To try the code, students connected Dash robots from Wonder Workshop and ran the lines of code. Throughout the project, students encountered naturally frustrating situations such as entire lines of code deleting, the robot not pairing, the robots stopping in the middle of the code, peers disagreeing with ideas, and not liking their assigned job. Each of the two small groups had an assigned teacher who worked through these areas of need with students. When students became frustrated, we prompted them to use anger management strategies and to communicate respectfully with their groups.

     Ultimately, students took about 5 class periods (each about 45 minutes) to plan the code, run it several times, complete the final code run, and create the iMovie. During the final run of code, students used an iPhone mount on top of the Dash robots to capture the lines of code. Students also setup iPads along the paths of the robot to capture different angles of the robot. After this footage was collected, students Airdropped the footage from the iPhone to their iPads where they spliced the footage from multiple angles in iMovie to create a culminating video. Students narrated their voices over top of the video to explain how the robot was following the hallway and classroom expectations.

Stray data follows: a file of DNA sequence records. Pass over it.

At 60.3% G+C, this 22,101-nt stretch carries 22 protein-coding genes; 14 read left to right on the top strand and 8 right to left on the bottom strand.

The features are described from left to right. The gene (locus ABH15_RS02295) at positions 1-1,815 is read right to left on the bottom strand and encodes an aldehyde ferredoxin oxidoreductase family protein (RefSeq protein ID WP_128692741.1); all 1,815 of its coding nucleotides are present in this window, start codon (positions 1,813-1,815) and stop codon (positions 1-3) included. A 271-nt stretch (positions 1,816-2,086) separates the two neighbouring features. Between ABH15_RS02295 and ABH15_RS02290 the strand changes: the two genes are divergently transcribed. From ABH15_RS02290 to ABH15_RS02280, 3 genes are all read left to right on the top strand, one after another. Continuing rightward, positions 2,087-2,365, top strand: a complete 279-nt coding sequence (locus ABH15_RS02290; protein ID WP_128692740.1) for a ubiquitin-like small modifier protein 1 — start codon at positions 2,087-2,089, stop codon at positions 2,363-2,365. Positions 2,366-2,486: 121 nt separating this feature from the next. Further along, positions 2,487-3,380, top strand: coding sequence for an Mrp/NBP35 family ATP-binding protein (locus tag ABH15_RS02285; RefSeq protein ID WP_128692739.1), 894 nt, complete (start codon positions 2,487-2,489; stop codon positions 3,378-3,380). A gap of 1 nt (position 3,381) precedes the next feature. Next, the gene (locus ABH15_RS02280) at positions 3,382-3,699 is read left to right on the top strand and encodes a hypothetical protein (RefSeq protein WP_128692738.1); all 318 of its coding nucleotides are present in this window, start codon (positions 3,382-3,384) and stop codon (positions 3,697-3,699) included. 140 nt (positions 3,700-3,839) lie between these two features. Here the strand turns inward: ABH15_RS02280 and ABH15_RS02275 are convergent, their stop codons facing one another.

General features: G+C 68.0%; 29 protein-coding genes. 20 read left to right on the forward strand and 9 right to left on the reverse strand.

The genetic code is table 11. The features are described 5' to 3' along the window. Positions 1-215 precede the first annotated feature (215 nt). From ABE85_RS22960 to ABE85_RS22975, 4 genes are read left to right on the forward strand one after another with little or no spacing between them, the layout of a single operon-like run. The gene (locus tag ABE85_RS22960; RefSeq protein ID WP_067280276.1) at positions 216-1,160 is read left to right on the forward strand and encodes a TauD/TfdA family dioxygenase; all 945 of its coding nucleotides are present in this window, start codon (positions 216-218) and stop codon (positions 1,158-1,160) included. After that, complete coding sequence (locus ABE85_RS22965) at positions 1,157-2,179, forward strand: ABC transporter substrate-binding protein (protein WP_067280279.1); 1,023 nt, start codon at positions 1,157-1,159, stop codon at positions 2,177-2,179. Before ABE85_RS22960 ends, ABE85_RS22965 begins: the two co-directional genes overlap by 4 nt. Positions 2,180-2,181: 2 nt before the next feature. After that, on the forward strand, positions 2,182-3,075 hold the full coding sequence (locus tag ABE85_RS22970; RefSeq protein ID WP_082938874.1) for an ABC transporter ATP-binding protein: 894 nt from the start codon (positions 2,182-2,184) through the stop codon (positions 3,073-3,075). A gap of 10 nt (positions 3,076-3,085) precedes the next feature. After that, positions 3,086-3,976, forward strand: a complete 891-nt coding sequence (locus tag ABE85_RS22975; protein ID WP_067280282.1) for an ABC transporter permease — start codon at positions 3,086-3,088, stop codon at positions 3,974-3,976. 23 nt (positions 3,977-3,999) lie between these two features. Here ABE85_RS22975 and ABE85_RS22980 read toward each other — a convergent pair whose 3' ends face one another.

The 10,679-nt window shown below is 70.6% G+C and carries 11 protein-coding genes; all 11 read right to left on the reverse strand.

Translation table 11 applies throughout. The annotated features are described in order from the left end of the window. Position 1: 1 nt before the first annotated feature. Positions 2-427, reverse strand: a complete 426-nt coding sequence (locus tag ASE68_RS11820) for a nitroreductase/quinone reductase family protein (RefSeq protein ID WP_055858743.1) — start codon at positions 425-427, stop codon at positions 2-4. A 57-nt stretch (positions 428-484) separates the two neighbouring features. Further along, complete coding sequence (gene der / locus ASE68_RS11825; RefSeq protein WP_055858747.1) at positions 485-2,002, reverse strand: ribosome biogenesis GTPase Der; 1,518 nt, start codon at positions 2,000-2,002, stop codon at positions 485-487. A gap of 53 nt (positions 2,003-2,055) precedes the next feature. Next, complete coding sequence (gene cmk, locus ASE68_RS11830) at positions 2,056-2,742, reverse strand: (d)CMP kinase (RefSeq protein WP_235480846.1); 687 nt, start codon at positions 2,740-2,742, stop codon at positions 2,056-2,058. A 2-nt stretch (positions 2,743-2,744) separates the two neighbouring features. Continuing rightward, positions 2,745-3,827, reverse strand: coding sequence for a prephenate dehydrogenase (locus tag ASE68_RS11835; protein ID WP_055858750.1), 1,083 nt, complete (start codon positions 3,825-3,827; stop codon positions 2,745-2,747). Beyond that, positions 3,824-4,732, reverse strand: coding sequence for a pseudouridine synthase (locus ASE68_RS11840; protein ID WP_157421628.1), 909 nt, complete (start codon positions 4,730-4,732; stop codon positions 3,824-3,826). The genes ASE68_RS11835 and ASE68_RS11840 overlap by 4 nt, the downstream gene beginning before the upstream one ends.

Students enjoyed the coding and found that running their code with the robots was reinforcing. Although this project was not graded with a specific rubric, students were awarded points daily using their point sheets. The biggest reflection from this project was that it took significantly longer for students to draft the code before they were successful with running the code and the robots. For planning purposes, allow for an extra period or two incase students lose their code due to an app crash.

Looking for more ideas on how to use Dash and Dot in the classroom? Visit Wonder Workshop’s classroom resources.